An iPad-App by the simple name of Paper wants to transform your Apple-device into one of the oldest, but still most intuitive user interfaces there is. Thoughts, sketches, drawings, notes, whatever can be caught on a piece of paper can now be stored on your iPad, without sacrificing the ease of use of a simple blank sheet. This may not sound very spectacular, but really is a big thing, if you look deeper into it.
[This is the first article in our new series “iOS for Creative Professionals”. Hope, you’ll like it!]
UI designers know it. The simpler an interface can be handled, the more intuitive it gets, the more complicated it is designwise. Hiding all the necessary background processes from user’s sight and handling all possible errors seamlessly is a tedious task for every developer. Keep in mind, what Einstein said: Things should be as simple as possible, but not simpler
In my opinion, Einstein would be happy with the work of 53, a little software smithery based in New York. Paper is a sketch- and note-container, which can hold as many content as you like it to. Content in Paper is organized into books and inside these books handled pagewise. You can have an unlimited number of pages in each book. Web developers for example could organize each project in a separate book, doing the preliminary sketching and developing up to the state of a wire frame. If you’re more into movies, you could as well develop the scenes of your next blockbuster using a book inside Paper. If you’re more like an average person, you could of course just write your shopping list, Paper won’t hold it against you…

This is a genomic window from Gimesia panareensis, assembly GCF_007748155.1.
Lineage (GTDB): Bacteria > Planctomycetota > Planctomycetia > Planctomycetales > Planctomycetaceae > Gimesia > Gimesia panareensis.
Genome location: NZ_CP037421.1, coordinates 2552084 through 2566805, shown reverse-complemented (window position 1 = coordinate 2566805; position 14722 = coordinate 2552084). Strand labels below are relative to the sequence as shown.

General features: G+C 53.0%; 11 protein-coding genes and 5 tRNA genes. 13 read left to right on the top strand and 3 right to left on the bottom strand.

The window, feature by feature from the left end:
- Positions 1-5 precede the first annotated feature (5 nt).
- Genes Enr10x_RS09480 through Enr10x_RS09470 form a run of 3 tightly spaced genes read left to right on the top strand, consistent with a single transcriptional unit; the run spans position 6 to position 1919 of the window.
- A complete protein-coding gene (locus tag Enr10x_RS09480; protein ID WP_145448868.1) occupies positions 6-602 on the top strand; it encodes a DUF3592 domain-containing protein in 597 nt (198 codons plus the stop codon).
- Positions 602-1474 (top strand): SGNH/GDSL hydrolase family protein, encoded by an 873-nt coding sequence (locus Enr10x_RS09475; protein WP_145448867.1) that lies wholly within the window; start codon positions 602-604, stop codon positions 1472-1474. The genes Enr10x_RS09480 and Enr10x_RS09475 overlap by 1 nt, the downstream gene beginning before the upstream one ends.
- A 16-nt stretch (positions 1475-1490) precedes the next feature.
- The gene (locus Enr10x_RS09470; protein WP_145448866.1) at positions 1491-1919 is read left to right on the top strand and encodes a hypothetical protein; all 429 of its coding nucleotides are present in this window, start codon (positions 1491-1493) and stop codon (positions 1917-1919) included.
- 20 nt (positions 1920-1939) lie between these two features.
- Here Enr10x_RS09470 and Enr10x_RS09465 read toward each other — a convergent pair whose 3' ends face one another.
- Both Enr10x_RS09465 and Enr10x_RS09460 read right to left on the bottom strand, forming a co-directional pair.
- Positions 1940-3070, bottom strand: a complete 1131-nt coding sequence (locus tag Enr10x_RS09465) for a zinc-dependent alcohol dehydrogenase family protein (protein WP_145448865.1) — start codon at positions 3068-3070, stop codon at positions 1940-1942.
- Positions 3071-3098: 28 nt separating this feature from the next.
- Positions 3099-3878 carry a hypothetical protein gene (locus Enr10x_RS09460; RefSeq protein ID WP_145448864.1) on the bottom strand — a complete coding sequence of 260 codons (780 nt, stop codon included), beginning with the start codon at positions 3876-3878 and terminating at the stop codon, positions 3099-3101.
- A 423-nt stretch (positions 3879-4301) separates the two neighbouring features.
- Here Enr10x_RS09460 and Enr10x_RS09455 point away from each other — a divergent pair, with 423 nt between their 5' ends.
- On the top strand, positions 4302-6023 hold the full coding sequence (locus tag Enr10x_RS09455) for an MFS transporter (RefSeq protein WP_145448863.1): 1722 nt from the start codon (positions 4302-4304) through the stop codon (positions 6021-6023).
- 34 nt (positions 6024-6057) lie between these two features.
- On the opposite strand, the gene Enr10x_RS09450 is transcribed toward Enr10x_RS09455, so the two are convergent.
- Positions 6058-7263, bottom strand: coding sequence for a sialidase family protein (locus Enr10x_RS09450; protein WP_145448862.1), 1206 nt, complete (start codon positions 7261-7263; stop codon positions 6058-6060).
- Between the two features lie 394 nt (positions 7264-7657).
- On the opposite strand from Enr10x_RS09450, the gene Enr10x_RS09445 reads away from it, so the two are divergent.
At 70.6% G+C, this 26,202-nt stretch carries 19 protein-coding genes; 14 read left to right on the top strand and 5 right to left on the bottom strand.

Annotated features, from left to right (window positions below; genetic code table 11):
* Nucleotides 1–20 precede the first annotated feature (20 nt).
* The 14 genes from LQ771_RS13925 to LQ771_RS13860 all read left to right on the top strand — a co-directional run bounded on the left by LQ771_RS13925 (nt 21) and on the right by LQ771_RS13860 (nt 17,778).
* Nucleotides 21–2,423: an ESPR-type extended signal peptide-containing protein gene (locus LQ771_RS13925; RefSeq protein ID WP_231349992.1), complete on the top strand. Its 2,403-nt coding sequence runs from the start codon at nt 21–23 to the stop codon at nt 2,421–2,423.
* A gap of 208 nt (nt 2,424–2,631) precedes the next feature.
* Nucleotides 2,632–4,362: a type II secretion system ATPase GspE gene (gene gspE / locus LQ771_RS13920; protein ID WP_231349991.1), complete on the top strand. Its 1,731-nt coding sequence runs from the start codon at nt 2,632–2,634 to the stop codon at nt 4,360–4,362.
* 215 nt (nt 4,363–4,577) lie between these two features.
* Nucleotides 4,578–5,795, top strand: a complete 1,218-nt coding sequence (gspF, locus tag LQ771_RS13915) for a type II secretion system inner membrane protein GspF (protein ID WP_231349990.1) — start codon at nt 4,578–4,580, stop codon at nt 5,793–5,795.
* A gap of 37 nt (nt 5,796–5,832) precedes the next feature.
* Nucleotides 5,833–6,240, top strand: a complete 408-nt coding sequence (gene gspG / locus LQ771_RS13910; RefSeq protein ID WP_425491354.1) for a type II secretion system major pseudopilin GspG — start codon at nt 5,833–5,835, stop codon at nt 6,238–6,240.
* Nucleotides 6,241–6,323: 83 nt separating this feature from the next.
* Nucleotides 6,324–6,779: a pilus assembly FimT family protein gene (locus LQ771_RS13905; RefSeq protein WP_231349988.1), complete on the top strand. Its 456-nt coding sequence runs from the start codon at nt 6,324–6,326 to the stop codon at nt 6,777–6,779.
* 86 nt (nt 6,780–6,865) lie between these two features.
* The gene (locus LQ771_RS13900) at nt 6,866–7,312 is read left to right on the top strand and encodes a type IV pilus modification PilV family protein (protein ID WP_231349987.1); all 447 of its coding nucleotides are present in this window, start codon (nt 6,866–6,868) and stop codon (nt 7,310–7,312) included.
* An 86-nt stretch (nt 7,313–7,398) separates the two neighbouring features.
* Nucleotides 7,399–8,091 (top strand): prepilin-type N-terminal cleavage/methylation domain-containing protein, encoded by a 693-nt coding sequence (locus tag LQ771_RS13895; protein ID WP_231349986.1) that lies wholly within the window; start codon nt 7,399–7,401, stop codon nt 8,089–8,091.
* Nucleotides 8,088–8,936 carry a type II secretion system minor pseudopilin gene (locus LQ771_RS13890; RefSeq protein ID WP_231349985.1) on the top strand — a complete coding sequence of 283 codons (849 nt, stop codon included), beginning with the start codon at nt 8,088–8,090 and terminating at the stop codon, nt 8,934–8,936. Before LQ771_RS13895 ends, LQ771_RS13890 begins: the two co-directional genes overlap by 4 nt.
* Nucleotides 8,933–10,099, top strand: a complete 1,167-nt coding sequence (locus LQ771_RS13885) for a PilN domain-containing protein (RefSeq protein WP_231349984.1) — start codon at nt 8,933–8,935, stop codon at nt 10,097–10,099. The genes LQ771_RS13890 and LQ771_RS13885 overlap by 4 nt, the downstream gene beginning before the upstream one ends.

Paper: Fresh ideas for a fresh concept
Paper went to the App Store at the end of March 2012 and just got a big update a few days ago. Its interface is based fully on swipe- and touch-operation. The app’s surface is not only not crowded, but astonishingly nearly completely empty. Establishing new sketchbooks is very simple. The start screen shows already stored books, which can easily be scrolled through via swipes. Tapping the plus symbol at the lower end of the app window will produce a new and empty book. Tapping on a book will open it and present its content in the form of pages. Swiping lets you scroll through the pages. Tapping the already known plus creates a new page. Tapping on the newly created page or any other page opens it. If you want to close a page or the whole book, you can easily do so by pulling thumb and forefinger together. Other apps use this gesture for zooming out.
On page level you’ll notice a toolbar at the lower end of the screen. This bar includes five different tools for writing and drawing, a rubber and a very basic colour palette with nine different hues. Swiping from the top of the app down to the bottom hides the toolbar, swiping from bottom to top brings it back into sight. Undoing is simple. You take two fingers and turn them counterclockwise. The longer you turn, the more steps are made undone. Turning clockwise again brings them back again.
Paper: Not all tools are free of charge